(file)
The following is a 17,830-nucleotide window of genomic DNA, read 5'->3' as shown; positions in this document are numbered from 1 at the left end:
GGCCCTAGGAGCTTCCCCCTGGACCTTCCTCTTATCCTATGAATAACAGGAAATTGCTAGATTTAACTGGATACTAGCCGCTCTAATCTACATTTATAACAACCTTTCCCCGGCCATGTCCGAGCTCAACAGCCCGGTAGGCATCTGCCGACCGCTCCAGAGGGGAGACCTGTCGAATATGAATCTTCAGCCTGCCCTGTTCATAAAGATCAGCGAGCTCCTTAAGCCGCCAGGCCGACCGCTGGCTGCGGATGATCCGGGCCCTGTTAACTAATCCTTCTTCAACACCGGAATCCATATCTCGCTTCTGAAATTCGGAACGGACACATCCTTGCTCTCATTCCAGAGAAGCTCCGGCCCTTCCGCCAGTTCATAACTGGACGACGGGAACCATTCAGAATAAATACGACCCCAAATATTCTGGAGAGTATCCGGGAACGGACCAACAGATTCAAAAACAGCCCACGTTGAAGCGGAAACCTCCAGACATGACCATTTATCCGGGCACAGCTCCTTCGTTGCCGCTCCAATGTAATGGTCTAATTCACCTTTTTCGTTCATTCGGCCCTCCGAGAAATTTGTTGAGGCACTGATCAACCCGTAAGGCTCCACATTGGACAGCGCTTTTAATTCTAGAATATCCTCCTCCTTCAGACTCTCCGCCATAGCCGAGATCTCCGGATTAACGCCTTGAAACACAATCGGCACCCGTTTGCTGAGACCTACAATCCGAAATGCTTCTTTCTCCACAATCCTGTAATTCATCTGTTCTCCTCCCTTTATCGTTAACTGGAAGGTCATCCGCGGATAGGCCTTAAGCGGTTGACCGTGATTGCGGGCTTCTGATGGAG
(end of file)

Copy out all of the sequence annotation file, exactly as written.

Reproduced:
The following is a 17,830-nucleotide window of genomic DNA, read 5'->3' as shown; positions in this document are numbered from 1 at the left end:
GGCCCTAGGAGCTTCCCCCTGGACCTTCCTCTTATCCTATGAATAACAGGAAATTGCTAGATTTAACTGGATACTAGCCGCTCTAATCTACATTTATAACAACCTTTCCCCGGCCATGTCCGAGCTCAACAGCCCGGTAGGCATCTGCCGACCGCTCCAGAGGGGAGACCTGTCGAATATGAATCTTCAGCCTGCCCTGTTCATAAAGATCAGCGAGCTCCTTAAGCCGCCAGGCCGACCGCTGGCTGCGGATGATCCGGGCCCTGTTAACTAATCCTTCTTCAACACCGGAATCCATATCTCGCTTCTGAAATTCGGAACGGACACATCCTTGCTCTCATTCCAGAGAAGCTCCGGCCCTTCCGCCAGTTCATAACTGGACGACGGGAACCATTCAGAATAAATACGACCCCAAATATTCTGGAGAGTATCCGGGAACGGACCAACAGATTCAAAAACAGCCCACGTTGAAGCGGAAACCTCCAGACATGACCATTTATCCGGGCACAGCTCCTTCGTTGCCGCTCCAATGTAATGGTCTAATTCACCTTTTTCGTTCATTCGGCCCTCCGAGAAATTTGTTGAGGCACTGATCAACCCGTAAGGCTCCACATTGGACAGCGCTTTTAATTCTAGAATATCCTCCTCCTTCAGACTCTCCGCCATAGCCGAGATCTCCGGATTAACGCCTTGAAACACAATCGGCACCCGTTTGCTGAGACCTACAATCCGAAATGCTTCTTTCTCCACAATCCTGTAATTCATCTGTTCTCCTCCCTTTATCGTTAACTGGAAGGTCATCCGCGGATAGGCCTTAAGCGGTTGACCGTGATTGCGGGCTTCTGATGGAG